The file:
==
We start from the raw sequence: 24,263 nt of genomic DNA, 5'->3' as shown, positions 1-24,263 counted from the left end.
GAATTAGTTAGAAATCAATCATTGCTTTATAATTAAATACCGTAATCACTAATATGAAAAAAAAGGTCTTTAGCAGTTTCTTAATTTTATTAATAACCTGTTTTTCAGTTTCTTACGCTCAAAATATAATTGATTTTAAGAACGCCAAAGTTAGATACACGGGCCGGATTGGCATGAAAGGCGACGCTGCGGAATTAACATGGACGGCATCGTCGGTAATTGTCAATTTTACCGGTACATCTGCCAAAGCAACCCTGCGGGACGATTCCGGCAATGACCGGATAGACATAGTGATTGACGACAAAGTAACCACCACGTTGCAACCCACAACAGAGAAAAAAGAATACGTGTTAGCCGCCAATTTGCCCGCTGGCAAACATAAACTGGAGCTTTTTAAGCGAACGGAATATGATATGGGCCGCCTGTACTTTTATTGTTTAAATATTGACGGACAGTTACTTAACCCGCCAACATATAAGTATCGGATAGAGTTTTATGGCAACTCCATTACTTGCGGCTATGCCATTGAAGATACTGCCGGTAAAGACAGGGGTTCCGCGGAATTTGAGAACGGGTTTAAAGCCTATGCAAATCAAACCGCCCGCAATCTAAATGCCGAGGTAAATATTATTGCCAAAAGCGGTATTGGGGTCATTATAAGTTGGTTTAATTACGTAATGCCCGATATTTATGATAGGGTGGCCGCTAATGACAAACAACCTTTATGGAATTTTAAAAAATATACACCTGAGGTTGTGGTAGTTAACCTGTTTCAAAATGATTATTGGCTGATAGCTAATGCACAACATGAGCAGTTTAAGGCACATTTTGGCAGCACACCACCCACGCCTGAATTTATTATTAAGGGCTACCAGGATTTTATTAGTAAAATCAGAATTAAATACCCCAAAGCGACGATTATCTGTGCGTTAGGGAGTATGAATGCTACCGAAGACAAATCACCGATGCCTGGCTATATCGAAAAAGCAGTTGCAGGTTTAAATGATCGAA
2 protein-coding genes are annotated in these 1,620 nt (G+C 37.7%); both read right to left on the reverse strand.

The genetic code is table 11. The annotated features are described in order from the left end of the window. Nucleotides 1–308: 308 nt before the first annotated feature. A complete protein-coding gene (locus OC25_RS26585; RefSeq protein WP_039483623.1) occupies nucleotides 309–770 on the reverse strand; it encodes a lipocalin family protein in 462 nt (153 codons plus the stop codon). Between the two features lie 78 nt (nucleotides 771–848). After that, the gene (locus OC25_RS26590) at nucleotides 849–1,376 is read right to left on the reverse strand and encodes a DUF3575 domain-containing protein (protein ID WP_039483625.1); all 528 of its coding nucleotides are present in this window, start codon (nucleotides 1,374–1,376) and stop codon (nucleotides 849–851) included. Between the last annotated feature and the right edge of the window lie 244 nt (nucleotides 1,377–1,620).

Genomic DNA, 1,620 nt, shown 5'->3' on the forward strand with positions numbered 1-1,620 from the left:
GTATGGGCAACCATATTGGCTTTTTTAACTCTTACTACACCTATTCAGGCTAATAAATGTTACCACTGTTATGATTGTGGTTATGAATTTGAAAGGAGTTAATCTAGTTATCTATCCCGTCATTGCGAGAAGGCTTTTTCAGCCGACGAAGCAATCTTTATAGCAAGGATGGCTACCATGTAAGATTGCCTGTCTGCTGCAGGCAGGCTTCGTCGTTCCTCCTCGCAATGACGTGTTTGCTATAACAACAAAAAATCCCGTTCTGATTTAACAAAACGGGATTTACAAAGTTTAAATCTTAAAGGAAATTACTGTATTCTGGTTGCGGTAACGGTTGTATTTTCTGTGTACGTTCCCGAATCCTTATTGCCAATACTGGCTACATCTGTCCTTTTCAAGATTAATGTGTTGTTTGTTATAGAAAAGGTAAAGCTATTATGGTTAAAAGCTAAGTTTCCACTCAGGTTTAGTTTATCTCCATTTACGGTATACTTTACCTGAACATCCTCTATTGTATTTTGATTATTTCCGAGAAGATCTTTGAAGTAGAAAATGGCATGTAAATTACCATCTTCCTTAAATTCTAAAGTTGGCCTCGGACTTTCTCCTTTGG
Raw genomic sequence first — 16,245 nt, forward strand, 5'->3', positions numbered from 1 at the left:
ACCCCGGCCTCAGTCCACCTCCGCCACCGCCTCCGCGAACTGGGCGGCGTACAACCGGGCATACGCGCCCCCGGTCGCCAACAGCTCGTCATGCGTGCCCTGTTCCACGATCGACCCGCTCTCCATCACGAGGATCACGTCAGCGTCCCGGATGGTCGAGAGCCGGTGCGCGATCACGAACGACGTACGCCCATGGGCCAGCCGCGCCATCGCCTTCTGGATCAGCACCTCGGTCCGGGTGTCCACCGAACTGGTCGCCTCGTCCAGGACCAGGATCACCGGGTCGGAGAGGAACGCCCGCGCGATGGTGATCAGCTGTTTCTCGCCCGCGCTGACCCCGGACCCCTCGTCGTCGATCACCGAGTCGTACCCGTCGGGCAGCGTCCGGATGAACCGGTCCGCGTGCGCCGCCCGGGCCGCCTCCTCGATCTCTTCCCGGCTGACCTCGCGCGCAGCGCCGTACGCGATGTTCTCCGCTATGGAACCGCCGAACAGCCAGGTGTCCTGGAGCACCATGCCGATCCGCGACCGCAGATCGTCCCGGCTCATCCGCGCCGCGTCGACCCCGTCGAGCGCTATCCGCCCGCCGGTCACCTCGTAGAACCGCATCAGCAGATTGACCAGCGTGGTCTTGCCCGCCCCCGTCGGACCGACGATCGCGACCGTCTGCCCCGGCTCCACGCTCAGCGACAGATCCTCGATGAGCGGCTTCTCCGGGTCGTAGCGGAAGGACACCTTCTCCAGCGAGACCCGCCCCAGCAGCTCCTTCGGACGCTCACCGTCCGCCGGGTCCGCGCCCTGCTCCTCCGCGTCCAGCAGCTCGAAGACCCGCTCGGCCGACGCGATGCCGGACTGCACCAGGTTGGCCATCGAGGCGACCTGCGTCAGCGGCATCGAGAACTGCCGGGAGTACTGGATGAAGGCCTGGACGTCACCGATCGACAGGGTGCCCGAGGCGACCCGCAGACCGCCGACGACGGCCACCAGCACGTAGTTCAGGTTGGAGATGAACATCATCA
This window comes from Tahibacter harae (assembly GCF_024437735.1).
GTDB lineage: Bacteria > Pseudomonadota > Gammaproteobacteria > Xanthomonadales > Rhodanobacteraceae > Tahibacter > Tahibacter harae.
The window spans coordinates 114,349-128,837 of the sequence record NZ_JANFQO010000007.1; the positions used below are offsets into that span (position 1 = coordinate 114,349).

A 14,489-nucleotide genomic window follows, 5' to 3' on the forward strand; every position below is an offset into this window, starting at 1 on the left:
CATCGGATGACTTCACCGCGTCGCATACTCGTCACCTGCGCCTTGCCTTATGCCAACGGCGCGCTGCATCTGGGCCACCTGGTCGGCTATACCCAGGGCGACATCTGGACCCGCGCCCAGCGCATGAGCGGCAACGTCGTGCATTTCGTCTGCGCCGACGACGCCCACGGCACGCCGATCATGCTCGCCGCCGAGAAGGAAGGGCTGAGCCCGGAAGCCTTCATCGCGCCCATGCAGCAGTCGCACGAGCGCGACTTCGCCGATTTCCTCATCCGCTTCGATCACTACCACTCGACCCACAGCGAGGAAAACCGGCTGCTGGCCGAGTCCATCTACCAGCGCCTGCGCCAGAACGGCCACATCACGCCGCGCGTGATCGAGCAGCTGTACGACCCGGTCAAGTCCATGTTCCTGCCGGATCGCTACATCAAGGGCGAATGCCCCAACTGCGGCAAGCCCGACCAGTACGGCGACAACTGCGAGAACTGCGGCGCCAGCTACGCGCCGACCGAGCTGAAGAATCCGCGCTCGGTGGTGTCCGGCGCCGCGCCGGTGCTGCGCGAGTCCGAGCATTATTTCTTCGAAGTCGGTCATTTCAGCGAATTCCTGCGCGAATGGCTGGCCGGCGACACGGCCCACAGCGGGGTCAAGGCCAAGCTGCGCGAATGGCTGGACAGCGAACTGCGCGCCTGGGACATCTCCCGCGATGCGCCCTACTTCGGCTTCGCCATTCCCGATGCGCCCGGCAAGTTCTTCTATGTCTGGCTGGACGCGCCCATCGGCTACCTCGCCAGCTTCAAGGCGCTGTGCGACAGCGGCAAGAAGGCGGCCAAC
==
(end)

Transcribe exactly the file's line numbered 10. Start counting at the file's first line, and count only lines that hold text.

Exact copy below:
GTDB lineage: Bacteria > Pseudomonadota > Gammaproteobacteria > Xanthomonadales > Rhodanobacteraceae > Tahibacter > Tahibacter harae.